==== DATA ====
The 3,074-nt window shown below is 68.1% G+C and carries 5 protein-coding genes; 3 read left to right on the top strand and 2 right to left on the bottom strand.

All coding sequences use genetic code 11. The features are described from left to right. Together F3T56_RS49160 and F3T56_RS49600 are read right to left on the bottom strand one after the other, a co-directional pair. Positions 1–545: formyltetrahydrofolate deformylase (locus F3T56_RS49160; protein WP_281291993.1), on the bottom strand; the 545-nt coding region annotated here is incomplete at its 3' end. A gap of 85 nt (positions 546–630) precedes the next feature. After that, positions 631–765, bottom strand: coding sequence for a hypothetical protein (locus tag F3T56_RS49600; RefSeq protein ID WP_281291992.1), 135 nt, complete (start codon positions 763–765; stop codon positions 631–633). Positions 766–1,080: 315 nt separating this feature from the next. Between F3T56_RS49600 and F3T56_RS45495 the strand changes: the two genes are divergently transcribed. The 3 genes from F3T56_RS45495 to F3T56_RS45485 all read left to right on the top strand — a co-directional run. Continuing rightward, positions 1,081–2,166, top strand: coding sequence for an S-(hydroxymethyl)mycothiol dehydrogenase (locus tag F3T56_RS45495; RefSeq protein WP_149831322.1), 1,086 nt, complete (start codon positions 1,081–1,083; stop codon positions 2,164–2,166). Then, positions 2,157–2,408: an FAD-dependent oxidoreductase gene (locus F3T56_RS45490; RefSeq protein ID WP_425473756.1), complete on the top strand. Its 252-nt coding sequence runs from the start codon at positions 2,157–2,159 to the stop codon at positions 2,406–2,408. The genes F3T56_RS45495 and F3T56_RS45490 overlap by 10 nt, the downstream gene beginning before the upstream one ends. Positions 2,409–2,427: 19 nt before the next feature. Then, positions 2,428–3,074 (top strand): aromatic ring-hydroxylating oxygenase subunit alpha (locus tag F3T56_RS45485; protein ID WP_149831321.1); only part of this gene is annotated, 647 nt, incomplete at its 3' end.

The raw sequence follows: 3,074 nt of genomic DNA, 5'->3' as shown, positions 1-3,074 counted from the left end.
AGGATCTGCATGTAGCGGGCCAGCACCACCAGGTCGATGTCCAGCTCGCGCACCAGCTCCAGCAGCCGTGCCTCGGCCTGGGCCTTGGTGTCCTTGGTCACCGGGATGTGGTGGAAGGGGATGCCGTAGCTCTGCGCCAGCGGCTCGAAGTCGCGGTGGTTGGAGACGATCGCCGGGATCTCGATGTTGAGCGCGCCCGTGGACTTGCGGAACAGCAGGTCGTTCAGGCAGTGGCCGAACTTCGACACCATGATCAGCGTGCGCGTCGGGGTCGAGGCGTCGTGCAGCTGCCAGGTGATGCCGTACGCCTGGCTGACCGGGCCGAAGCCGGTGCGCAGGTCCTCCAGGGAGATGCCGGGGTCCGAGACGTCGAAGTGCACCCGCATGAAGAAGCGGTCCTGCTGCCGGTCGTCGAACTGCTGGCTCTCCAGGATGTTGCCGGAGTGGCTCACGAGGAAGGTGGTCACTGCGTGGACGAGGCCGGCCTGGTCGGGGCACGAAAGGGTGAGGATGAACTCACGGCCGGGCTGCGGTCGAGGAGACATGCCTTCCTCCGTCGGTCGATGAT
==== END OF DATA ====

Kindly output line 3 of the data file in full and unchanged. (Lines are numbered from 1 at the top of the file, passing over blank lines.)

The raw sequence follows: 3,074 nt of genomic DNA, 5'->3' as shown, positions 1-3,074 counted from the left end.